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Off The Plan - Mistaken Main residence Exemption

Discussion in 'Accounting & Tax' started by Paul@PFI, 20th Apr, 2016.

  1. Paul@PFI

    Paul@PFI Tax Accounting + SMSF Business Member

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    I'm receiving a number of enquiries each week that revolve around a common theme. A feature of the rise in value for OTP build in Sydney together with a number of these projects coming to completion.

    Here is issue in a nutshell....Person sign a OTP contract and pays a deposit say in 2013. Only now is the property nearing completion. Plan is to move in as soon as completed. Live there 3, 6 months or so and in that time list it for sale. Property is eligible as taxpayers main residence so the CGT on the sale will be zero. Right ?

    Problem is that is just not correct. I have to explain that CGT is based on "CGT events" defined by law rather than a purchase and sale in the commercial sense.

    The creation of the CGT asset occurs when the contract to acquire is created.
    The CGT event relating to disposal also is based on when the contract is made for disposal.
    Settlement dates are not relevant.

    So in its simplest form a main residence exemption can only commence when the property commences to be the taxpayers main residence. The period ownership of the CGT asset (a right to acquire) exists well before that date.

    So an apportionment of the final "profit" must be made and the period after occupancy until sale may well be exempt.
     
  2. BennEznElle

    BennEznElle Well-Known Member

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    Location:
    Adelaide
    Whilst I understand your point of view, does this not become an issue when every property is purchased, i.e that the contract is signed at some point in time prior to settlement and therefore there is always going to be that lag time?

    s118.135 states that if it becomes your main residence by the time it was first practicable for you to move into after you acquired your ownership interest, it is treated as your main residence from when you acquired the interest.

    Surely from a practical point of view 'first practicable for you to move in' means settlement, as it is not practicable to move in during construction. My thoughts are that this section is really to prevent people from claiming main residence when there is still a tenant in place for a period of time after purchase.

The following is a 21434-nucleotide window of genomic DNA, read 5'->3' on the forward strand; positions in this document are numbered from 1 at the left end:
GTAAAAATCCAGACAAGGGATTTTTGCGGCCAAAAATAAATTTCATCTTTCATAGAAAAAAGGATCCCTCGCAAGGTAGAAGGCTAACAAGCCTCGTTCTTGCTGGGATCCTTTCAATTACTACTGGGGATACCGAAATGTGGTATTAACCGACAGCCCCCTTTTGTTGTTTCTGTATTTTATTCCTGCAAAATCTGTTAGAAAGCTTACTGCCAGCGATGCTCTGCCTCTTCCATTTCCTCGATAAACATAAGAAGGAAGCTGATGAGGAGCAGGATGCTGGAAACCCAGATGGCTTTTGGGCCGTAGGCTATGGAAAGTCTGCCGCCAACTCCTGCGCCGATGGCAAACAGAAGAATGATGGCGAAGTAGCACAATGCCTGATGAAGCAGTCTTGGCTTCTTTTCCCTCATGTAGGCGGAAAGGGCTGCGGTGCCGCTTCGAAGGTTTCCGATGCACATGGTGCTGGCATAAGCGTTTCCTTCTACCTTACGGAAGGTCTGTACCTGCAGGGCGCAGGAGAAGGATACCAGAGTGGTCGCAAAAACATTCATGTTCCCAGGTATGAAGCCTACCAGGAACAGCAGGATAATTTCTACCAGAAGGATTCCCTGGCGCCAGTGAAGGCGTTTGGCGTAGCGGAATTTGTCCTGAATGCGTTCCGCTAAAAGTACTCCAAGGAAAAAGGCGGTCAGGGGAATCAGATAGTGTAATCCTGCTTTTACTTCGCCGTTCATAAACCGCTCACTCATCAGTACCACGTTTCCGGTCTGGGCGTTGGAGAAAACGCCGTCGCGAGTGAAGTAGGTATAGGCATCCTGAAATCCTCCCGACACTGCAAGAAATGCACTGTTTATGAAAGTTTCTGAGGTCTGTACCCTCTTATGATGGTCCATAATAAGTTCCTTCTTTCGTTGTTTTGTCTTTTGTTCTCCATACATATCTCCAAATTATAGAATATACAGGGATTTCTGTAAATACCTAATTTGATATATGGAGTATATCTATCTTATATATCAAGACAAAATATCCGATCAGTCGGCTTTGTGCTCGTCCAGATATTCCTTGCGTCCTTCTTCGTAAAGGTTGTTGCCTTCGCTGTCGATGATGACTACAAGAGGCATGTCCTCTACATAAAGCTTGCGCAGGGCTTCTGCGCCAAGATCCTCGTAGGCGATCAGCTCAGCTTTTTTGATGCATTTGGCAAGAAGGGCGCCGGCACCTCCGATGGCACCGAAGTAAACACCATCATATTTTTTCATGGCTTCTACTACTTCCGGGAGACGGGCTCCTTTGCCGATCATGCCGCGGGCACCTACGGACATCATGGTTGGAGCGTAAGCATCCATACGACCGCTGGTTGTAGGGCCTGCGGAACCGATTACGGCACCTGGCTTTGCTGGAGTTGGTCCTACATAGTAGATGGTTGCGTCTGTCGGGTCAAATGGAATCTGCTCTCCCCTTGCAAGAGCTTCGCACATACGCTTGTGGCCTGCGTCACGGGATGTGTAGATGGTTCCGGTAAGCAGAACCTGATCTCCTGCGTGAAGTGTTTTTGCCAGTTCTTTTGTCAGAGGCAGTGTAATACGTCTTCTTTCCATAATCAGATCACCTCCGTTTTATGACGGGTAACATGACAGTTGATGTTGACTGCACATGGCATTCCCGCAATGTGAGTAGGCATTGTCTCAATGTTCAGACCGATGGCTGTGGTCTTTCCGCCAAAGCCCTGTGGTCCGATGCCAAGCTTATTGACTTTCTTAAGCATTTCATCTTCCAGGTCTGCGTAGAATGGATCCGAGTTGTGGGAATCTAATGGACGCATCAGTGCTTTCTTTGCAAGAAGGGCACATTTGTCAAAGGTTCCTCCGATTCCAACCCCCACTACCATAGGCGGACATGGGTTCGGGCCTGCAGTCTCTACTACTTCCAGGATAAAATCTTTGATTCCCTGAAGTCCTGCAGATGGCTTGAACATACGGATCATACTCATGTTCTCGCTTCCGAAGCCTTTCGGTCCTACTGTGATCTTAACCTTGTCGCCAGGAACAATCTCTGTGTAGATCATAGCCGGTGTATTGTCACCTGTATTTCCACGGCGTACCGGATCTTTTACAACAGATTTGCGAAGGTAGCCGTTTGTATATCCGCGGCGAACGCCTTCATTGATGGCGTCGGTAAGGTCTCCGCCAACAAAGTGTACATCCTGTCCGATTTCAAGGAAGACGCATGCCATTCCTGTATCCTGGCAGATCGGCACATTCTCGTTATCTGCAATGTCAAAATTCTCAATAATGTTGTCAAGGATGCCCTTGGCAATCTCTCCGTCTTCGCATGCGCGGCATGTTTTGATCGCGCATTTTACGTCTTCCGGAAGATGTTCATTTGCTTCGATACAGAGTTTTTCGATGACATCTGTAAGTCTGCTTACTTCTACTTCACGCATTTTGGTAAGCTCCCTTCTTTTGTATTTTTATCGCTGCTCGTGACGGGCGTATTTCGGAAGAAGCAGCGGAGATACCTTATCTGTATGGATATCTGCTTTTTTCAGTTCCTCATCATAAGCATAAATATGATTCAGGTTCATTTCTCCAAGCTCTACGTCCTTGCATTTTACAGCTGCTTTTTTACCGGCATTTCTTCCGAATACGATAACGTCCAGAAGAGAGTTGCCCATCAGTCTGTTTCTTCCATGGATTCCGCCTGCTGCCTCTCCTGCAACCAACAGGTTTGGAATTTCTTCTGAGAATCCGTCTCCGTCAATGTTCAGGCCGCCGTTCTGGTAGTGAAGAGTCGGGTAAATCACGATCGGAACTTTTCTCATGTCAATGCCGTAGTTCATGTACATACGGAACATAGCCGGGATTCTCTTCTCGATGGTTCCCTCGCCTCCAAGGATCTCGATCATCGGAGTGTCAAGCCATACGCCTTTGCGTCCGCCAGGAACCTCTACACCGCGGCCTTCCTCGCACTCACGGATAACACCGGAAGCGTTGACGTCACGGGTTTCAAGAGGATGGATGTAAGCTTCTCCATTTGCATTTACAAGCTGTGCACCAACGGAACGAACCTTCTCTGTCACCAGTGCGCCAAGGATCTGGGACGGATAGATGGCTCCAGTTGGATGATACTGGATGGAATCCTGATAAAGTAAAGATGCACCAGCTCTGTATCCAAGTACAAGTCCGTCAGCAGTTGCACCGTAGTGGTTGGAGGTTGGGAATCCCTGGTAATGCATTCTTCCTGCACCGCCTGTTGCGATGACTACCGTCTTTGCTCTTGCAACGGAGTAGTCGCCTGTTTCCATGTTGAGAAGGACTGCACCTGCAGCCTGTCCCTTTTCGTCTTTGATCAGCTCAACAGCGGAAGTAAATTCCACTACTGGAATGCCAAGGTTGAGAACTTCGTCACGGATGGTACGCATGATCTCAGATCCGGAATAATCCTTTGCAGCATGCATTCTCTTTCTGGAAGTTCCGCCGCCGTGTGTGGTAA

I'd be interested to know if you have a PBR on this..

    The other question arises though, is that if a couple purchase a property off the plan with the view to move in, in a few years and sell their current property prior to this, then if the main residence exemption is allowable on the OTP property from contract date, then there is a long period of time where there are 2 main residences which will exceed the 6 months allowable on changeover.

    Edit (Extra Thoughts)
     
  3. Paul@PFI

    Paul@PFI Tax Accounting + SMSF Business Member

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    That can often be the issue. I merely address that its not clear cut. (I also did not address the 12month issue).

    There can be two CGT assets.
    1. A contractual right to acquire which rolls over into a property if & when settled
    2. The property.
    Each is separately subject to the 12 month rule.
    And if its capable of being argued its also possible that CGT rules may not apply too. This can occur when a taxpayers buys three OTPs in the same building and sells two prior to completion.

    Problems may be more evident when a OTP is sold prior to completion or when there are multiple OTPs etc. Can also create issues when the property settles and then sells a carpark, wharf etc that was a element to the original contract etc.

    Message is it isnt always simple.

    You can't have a MRE on a intended future residence and cant have two overlapping MRE's other than in one other specific circumstance. Only the actual residence would be exempt. No choice is available until occupancy commences.
     
  4. Rob G

    Rob G Well-Known Member

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    Melbourne
    MRE 'ownership period' relates to an 'ownership interest' which includes a legal or equitable interest as well as a right to occupy, s.118-130(1).

    However, start date under a contract is when you obtain legal ownership unless you have an earlier right to occupy, s.118-130(2).

    In other words, MRE is apportioned using dates between contract settlements unless there is an earlier right to occupy.

    If you sign an OTP contract and then on-sell before settlement then you cannot have any main residence exemption because there is no interest in the dwelling for this purpose unless you had an earlier right to occupy (e.g. instalment purchase agreement and you move in).
     
    Last edited: 20th Apr, 2016